CHINA - Recent policy signals give a clearer indication of the future evolution of China’s pensions system, which is set to quadruple in size over the next decade, reaching a total value of CNY28trn (€3.4trn) by 2020, according to a report published this week by Z-Ben Advisors.

A drive towards improving returns on pensions funds also means large-scale opportunities for asset managers, the report argues.

Since the downsizing of China’s state-owned enterprises in the 1990s and the dismantling of the Maoist “iron rice-bowl” welfare system, China’s pensions system has been unable to keep up with the country’s rapid economic growth.

Public pension funds (PFPs), traditionally the primary source of retirement income, have been limited in their investment options, meaning the overwhelming majority have struggled to deliver positive returns against a backdrop of steady - and occasionally high - inflation.

As China seeks to boost domestic consumption within the economy and liberalise its financial markets, profound changes lay ahead for its pensions system. According to Z-Ben, the two major trends are centralisation and privatisation.

Poor returns and management issues have deterred citizens from paying into PFPs, and many have opted out of pensions provision in the last decade. China’s emerging middle class has preferred to take out private policies, leading to rapid growth of the private sector and creating an entirely new source of opportunities for asset managers.

Restrictions imposed on the National Social Security Fund have hindered performance, while liabilities are set to increase as demographic structures change, giving policymakers a strong incentive to liberalise investment options. Among the most significant reforms in this area are moves to bring provincial pension funds under the management of the NSSF and increase active management.

Given China’s size, low participation rates have not prevented the accrual of significant pensions assets. By 2011, China’s total pensions assets had reached nearly CNY7trn, according to Z-Ben.

This comprises CNY2trn in PFP assets, CNY920m in NSSF assets and CNY4.1trn in private insurance scheme assets. There is also a small but growing EA segment.

To improve returns on these assets, Z-Ben argues the government will continue to increase the investable quotas for all types of pension funds, while also allowing greater diversification into riskier and alternative assets as they attempt to improve returns.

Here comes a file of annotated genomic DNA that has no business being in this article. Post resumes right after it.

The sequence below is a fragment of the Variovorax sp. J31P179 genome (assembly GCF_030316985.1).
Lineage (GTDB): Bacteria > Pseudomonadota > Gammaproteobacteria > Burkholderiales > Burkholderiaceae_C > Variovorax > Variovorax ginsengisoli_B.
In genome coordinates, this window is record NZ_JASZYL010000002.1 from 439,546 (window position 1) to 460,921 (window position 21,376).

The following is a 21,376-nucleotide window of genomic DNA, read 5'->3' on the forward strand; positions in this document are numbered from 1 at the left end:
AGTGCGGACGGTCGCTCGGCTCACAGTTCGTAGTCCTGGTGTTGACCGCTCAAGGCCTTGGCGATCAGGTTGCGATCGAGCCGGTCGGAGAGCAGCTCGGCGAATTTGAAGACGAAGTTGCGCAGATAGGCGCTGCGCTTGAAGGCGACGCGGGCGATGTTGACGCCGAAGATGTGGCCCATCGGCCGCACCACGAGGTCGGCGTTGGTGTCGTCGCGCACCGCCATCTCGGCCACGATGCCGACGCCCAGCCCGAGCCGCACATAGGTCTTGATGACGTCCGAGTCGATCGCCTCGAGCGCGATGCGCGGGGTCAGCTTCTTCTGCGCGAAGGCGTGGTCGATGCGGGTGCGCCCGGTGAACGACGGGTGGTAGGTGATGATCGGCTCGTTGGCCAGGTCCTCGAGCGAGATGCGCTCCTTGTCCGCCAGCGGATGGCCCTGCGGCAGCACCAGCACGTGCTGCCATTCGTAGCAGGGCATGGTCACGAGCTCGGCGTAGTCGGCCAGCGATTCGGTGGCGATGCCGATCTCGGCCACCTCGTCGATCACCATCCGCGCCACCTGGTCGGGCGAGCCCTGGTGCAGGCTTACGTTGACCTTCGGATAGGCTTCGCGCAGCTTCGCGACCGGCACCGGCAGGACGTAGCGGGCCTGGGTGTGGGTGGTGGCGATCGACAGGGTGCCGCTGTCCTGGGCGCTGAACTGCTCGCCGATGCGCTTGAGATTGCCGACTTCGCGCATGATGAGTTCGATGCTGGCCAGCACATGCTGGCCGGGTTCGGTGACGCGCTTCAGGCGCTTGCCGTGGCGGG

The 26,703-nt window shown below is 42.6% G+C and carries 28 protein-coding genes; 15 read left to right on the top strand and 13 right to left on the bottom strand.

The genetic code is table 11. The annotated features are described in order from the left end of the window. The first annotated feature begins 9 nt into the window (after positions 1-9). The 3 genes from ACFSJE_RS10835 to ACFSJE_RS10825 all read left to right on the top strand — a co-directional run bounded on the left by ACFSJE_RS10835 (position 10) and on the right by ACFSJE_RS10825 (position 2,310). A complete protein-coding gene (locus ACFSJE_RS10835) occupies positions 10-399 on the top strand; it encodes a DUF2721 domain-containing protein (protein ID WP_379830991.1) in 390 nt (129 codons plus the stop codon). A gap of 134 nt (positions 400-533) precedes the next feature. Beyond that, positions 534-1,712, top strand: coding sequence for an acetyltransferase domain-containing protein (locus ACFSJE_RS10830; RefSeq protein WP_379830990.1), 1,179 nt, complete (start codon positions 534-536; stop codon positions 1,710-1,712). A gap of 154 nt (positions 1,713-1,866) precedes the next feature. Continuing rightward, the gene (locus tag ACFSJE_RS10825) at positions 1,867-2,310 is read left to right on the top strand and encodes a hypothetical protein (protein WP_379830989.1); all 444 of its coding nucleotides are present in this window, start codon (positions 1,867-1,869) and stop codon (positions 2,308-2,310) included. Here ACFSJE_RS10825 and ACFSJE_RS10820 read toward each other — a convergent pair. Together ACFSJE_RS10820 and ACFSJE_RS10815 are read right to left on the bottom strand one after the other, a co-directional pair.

For financial institutions, this means a steady expansion of opportunities, the report concludes, particularly those with solid track records and pension fund management experience. There will also be greater scope for specialisation, and mandate opportunities will differ according to the type of firm.

For example, the NSSF is the only entity able to release RFPs to the public, meaning fund managers looking for EA mandates should approach custodian banks or EA trustees, the report points out.

Insurers can currently only outsource asset management functions to insurance AMCs, but, over time, external AMCs may also be allowed into this space, it speculates.

Fund managers may occasionally express frustration with the slow pace of reform. But Z-Ben argues that, despite current restrictions, there is likely to be an expansion of opportunities to a wider range of financial institutions as China’s modernisation of its pensions system continues.

This may require patience, but, given the rapid rise in liabilities that China’s demographic structure will create in the near future, even the most recalcitrant political elements will be forced to accept liberalisation and greater risk exposure for pensions fund - because the consequences of inaction will be even harder to stomach.

The new edition of IPC contains a special section on the development of individual retirement accounts in China.

IPC’s team of writers analyse the policy development and the practical implementation problems being addressed. They also compare the experience of retirement accounts in other parts of the world.

To receive a copy, please register here.

This article first appeared in IPE sister publication Investment & Pensions Asia.